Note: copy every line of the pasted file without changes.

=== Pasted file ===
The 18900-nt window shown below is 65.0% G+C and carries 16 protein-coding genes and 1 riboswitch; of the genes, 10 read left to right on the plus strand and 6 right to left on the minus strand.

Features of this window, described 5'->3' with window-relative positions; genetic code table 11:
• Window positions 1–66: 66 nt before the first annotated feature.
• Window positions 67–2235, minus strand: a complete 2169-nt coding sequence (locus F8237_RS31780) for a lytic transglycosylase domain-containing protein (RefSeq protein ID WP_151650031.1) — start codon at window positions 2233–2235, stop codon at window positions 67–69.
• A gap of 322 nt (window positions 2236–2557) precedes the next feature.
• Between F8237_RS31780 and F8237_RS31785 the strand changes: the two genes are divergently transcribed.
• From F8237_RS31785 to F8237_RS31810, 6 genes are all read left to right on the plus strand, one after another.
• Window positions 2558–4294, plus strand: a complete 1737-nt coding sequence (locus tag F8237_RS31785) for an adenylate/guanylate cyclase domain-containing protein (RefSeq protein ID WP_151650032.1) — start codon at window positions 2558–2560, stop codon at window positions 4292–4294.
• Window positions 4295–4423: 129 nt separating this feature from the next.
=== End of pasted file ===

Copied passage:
The 18900-nt window shown below is 65.0% G+C and carries 16 protein-coding genes and 1 riboswitch; of the genes, 10 read left to right on the plus strand and 6 right to left on the minus strand.

Features of this window, described 5'->3' with window-relative positions; genetic code table 11:
• Window positions 1–66: 66 nt before the first annotated feature.
• Window positions 67–2235, minus strand: a complete 2169-nt coding sequence (locus F8237_RS31780) for a lytic transglycosylase domain-containing protein (RefSeq protein ID WP_151650031.1) — start codon at window positions 2233–2235, stop codon at window positions 67–69.
• A gap of 322 nt (window positions 2236–2557) precedes the next feature.
• Between F8237_RS31780 and F8237_RS31785 the strand changes: the two genes are divergently transcribed.
• From F8237_RS31785 to F8237_RS31810, 6 genes are all read left to right on the plus strand, one after another.
• Window positions 2558–4294, plus strand: a complete 1737-nt coding sequence (locus tag F8237_RS31785) for an adenylate/guanylate cyclase domain-containing protein (RefSeq protein ID WP_151650032.1) — start codon at window positions 2558–2560, stop codon at window positions 4292–4294.
• Window positions 4295–4423: 129 nt separating this feature from the next.